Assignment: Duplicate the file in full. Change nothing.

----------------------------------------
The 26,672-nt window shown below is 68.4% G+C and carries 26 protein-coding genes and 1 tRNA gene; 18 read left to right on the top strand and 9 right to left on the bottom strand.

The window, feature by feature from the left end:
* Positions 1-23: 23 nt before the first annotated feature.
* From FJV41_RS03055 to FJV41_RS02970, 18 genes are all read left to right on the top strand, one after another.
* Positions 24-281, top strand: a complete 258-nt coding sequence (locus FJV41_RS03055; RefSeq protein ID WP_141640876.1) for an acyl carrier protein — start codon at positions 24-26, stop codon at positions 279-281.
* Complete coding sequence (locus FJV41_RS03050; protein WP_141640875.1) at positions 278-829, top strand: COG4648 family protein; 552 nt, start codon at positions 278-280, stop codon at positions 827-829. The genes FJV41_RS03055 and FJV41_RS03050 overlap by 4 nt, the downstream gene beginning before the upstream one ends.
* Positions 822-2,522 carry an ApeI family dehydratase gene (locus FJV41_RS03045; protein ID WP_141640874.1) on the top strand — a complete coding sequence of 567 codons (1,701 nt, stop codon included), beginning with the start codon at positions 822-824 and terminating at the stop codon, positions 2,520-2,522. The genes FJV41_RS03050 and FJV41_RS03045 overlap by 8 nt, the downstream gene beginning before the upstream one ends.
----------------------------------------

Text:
The 26,672-nt window shown below is 68.4% G+C and carries 26 protein-coding genes and 1 tRNA gene; 18 read left to right on the top strand and 9 right to left on the bottom strand.

The window, feature by feature from the left end:
* Positions 1-23: 23 nt before the first annotated feature.
* From FJV41_RS03055 to FJV41_RS02970, 18 genes are all read left to right on the top strand, one after another.
* Positions 24-281, top strand: a complete 258-nt coding sequence (locus FJV41_RS03055; RefSeq protein ID WP_141640876.1) for an acyl carrier protein — start codon at positions 24-26, stop codon at positions 279-281.
* Complete coding sequence (locus FJV41_RS03050; protein WP_141640875.1) at positions 278-829, top strand: COG4648 family protein; 552 nt, start codon at positions 278-280, stop codon at positions 827-829. The genes FJV41_RS03055 and FJV41_RS03050 overlap by 4 nt, the downstream gene beginning before the upstream one ends.
* Positions 822-2,522 carry an ApeI family dehydratase gene (locus FJV41_RS03045; protein ID WP_141640874.1) on the top strand — a complete coding sequence of 567 codons (1,701 nt, stop codon included), beginning with the start codon at positions 822-824 and terminating at the stop codon, positions 2,520-2,522. The genes FJV41_RS03050 and FJV41_RS03045 overlap by 8 nt, the downstream gene beginning before the upstream one ends.